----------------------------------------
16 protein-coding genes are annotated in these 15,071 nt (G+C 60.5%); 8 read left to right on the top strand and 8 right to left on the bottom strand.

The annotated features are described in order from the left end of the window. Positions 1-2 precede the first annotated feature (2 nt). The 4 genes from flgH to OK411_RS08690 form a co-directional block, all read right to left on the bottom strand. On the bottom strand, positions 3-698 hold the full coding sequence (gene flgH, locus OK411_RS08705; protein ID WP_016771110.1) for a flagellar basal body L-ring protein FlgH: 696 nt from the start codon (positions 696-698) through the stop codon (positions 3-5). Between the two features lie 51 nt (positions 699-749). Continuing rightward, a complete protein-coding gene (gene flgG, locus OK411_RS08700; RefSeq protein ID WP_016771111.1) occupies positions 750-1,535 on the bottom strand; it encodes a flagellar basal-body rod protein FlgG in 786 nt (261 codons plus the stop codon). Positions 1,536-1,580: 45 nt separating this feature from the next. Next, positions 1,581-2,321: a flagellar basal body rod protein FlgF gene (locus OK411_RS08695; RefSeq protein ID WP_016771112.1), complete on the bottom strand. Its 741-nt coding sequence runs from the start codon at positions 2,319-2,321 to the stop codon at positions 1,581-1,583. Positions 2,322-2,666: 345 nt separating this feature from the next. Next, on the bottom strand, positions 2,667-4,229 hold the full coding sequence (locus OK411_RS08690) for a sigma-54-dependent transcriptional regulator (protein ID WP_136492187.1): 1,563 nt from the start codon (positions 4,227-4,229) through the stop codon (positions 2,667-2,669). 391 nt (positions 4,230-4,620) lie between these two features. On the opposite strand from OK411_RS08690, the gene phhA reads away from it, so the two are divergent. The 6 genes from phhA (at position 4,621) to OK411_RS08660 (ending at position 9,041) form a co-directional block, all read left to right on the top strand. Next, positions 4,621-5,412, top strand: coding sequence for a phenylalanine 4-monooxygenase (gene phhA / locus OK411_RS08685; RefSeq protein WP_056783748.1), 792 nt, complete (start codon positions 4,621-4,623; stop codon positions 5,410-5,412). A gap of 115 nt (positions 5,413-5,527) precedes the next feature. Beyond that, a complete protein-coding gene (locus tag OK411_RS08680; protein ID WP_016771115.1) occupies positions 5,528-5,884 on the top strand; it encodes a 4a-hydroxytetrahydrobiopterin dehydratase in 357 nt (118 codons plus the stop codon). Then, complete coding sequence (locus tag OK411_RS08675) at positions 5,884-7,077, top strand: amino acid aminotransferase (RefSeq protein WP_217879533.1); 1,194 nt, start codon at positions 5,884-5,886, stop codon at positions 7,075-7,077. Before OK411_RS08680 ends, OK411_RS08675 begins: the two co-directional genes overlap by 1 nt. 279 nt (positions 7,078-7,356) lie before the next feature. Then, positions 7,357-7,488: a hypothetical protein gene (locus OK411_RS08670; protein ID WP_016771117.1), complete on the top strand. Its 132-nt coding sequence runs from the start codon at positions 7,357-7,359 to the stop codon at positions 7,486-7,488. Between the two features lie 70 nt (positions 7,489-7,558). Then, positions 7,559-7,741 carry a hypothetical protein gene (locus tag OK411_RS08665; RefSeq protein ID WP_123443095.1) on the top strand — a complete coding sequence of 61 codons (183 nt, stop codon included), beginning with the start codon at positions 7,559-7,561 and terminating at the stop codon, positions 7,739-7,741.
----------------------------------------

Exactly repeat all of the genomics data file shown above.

16 protein-coding genes are annotated in these 15,071 nt (G+C 60.5%); 8 read left to right on the top strand and 8 right to left on the bottom strand.

The annotated features are described in order from the left end of the window. Positions 1-2 precede the first annotated feature (2 nt). The 4 genes from flgH to OK411_RS08690 form a co-directional block, all read right to left on the bottom strand. On the bottom strand, positions 3-698 hold the full coding sequence (gene flgH, locus OK411_RS08705; protein ID WP_016771110.1) for a flagellar basal body L-ring protein FlgH: 696 nt from the start codon (positions 696-698) through the stop codon (positions 3-5). Between the two features lie 51 nt (positions 699-749). Continuing rightward, a complete protein-coding gene (gene flgG, locus OK411_RS08700; RefSeq protein ID WP_016771111.1) occupies positions 750-1,535 on the bottom strand; it encodes a flagellar basal-body rod protein FlgG in 786 nt (261 codons plus the stop codon). Positions 1,536-1,580: 45 nt separating this feature from the next. Next, positions 1,581-2,321: a flagellar basal body rod protein FlgF gene (locus OK411_RS08695; RefSeq protein ID WP_016771112.1), complete on the bottom strand. Its 741-nt coding sequence runs from the start codon at positions 2,319-2,321 to the stop codon at positions 1,581-1,583. Positions 2,322-2,666: 345 nt separating this feature from the next. Next, on the bottom strand, positions 2,667-4,229 hold the full coding sequence (locus OK411_RS08690) for a sigma-54-dependent transcriptional regulator (protein ID WP_136492187.1): 1,563 nt from the start codon (positions 4,227-4,229) through the stop codon (positions 2,667-2,669). 391 nt (positions 4,230-4,620) lie between these two features. On the opposite strand from OK411_RS08690, the gene phhA reads away from it, so the two are divergent. The 6 genes from phhA (at position 4,621) to OK411_RS08660 (ending at position 9,041) form a co-directional block, all read left to right on the top strand. Next, positions 4,621-5,412, top strand: coding sequence for a phenylalanine 4-monooxygenase (gene phhA / locus OK411_RS08685; RefSeq protein WP_056783748.1), 792 nt, complete (start codon positions 4,621-4,623; stop codon positions 5,410-5,412). A gap of 115 nt (positions 5,413-5,527) precedes the next feature. Beyond that, a complete protein-coding gene (locus tag OK411_RS08680; protein ID WP_016771115.1) occupies positions 5,528-5,884 on the top strand; it encodes a 4a-hydroxytetrahydrobiopterin dehydratase in 357 nt (118 codons plus the stop codon). Then, complete coding sequence (locus tag OK411_RS08675) at positions 5,884-7,077, top strand: amino acid aminotransferase (RefSeq protein WP_217879533.1); 1,194 nt, start codon at positions 5,884-5,886, stop codon at positions 7,075-7,077. Before OK411_RS08680 ends, OK411_RS08675 begins: the two co-directional genes overlap by 1 nt. 279 nt (positions 7,078-7,356) lie before the next feature. Then, positions 7,357-7,488: a hypothetical protein gene (locus OK411_RS08670; protein ID WP_016771117.1), complete on the top strand. Its 132-nt coding sequence runs from the start codon at positions 7,357-7,359 to the stop codon at positions 7,486-7,488. Between the two features lie 70 nt (positions 7,489-7,558). Then, positions 7,559-7,741 carry a hypothetical protein gene (locus tag OK411_RS08665; RefSeq protein ID WP_123443095.1) on the top strand — a complete coding sequence of 61 codons (183 nt, stop codon included), beginning with the start codon at positions 7,559-7,561 and terminating at the stop codon, positions 7,739-7,741.